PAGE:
LAP protects confidential communications and documents evidencing those communications between a client and a lawyer made for the purpose of giving or obtaining legal advice whether or not there is existing or contemplated litigation. However, as discussed below, English law and Hong Kong law have diverged on the proper test for LAP. This divergence particularly affects clients that are corporations or other entities which must operate through their employees or other staff.

The difficulty created by the English Courts in Three Rivers (No 5)

In Three Rivers (No 5), the Court of Appeal held that “client” within a corporation means the person who instructs or communicates with external legal counsel.

Following Three Rivers (No 5), only persons tasked with obtaining legal advice are able to conduct privileged communications with external counsel. Internal confidential correspondence between in-house counsel and other employees of the corporation (e.g. for the purpose of fact gathering and collation of information) is excluded from the scope of LAP.

Three Rivers (No 5) has, therefore, posed difficulties for corporations. For example, in-house counsel invariably rely on information from employees in other departments in order to obtain legal advice from external counsel. The decision has been criticised for adopting a restrictive approach in defining the client and using that as the test for LAP.

Rejection of Three Rivers (No 5) by the Hong Kong Court in Citic Pacific

In Citic Pacific, the Hong Kong Court of Appeal considered the difficulty posed by Three Rivers (No 5) and declined to follow it.

Instead, the Hong Kong Court held that in determining the test for LAP, the focus should be on the purpose for which the document came into existence and it was unnecessary, and potentially unconstitutional, to adopt a narrow definition of “client”.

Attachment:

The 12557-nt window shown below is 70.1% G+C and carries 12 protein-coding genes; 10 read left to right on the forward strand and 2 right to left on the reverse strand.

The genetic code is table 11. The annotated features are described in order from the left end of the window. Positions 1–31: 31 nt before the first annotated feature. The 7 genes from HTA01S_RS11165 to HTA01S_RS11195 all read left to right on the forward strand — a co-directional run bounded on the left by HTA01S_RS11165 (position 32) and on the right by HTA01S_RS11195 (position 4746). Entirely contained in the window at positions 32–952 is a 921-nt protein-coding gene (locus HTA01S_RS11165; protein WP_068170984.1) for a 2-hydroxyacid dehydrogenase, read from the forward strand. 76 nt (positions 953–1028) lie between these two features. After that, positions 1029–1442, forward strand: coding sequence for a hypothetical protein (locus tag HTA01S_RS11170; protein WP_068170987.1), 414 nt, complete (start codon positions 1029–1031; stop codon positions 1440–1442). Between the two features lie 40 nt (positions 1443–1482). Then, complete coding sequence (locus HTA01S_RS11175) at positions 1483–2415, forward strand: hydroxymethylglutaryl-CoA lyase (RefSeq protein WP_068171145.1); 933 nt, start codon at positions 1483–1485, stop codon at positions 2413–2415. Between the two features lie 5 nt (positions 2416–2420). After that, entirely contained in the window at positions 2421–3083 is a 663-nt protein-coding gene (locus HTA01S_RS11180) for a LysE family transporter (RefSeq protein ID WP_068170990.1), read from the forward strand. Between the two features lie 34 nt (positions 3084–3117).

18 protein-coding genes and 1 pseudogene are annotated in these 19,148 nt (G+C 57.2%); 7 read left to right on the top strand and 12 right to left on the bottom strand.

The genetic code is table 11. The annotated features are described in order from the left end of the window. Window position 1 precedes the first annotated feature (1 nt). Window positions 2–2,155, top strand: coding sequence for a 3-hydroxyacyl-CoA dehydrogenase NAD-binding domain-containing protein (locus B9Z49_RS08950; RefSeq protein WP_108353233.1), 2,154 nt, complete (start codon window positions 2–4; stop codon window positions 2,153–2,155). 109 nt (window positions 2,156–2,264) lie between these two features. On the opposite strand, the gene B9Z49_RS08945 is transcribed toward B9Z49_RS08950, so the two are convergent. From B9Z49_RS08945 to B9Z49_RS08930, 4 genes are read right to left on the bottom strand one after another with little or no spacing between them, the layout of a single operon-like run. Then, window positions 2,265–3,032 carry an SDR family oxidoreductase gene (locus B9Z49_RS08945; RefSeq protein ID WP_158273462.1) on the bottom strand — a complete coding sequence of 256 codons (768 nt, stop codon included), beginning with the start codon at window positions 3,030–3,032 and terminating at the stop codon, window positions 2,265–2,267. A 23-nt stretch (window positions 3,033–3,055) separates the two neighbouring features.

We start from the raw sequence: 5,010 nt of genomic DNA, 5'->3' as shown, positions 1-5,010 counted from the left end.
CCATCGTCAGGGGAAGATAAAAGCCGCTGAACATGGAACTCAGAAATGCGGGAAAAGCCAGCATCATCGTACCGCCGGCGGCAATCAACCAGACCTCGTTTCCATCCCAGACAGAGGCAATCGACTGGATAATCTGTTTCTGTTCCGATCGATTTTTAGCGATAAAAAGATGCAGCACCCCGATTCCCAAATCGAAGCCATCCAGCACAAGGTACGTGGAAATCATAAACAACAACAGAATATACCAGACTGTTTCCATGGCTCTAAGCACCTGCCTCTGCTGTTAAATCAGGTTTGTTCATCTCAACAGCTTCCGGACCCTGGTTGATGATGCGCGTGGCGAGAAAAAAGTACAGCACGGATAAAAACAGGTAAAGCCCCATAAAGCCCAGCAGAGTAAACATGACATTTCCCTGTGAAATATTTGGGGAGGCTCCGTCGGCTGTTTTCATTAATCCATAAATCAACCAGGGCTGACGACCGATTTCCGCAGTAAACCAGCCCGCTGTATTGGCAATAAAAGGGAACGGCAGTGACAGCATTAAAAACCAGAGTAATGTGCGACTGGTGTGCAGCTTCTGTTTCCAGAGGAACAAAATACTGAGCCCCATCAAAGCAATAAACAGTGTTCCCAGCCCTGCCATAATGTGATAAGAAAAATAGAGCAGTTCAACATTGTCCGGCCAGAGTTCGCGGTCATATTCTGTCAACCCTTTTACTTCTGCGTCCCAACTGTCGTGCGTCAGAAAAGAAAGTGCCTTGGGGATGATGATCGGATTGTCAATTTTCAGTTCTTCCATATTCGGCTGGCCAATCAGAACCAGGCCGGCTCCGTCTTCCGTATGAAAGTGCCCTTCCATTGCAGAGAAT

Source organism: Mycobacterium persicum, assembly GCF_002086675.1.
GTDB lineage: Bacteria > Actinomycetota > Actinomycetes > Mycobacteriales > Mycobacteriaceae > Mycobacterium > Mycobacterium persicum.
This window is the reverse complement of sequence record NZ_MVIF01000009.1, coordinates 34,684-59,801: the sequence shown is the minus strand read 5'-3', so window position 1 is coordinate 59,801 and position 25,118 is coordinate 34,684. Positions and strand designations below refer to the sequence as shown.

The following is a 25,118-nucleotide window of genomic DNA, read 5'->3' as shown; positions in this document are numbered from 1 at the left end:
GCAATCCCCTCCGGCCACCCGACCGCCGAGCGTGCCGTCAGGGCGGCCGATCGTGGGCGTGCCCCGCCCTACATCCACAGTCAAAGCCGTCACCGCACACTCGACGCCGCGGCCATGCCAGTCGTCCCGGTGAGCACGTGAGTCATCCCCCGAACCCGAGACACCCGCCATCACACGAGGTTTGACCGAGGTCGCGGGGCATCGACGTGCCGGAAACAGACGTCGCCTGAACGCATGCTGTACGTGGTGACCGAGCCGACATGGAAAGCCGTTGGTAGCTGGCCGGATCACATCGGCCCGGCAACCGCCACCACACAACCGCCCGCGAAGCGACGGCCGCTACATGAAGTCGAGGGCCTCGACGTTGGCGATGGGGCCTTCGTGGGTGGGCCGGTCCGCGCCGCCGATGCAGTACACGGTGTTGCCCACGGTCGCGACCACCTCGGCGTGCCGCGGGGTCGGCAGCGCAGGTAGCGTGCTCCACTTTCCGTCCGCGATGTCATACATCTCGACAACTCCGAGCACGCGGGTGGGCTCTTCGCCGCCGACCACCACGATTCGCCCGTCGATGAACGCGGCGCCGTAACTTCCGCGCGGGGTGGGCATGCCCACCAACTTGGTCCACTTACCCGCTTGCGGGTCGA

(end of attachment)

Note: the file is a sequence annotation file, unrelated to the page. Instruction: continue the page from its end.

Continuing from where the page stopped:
As a matter of Hong Kong law, the client is simply the corporation (including its employees) and LAP protects all confidential internal communications produced or brought into existence for the dominant purpose of obtaining legal advice.

The consequence of this more pragmatic approach is that in Hong Kong the employees of the corporation may be involved in collating relevant material required to obtain legal advice, since the whole process of giving and obtaining legal advice should be protected.

Does Jet2 align English law with Hong Kong law?

In contrast to the Hong Kong Court of Appeal in Citic Pacific, the English Court of Appeal in Jet2, in concluding that a dominant purpose test should apply to LAP, seems primarily to have been concerned with whether multi-addressee emails should be protected by LAP where a number of the addressees were non-lawyers. This was one of the points on which the Law Society intervened, concerned that a dominant purpose test would be overly restrictive by limiting communications that would benefit from LAP.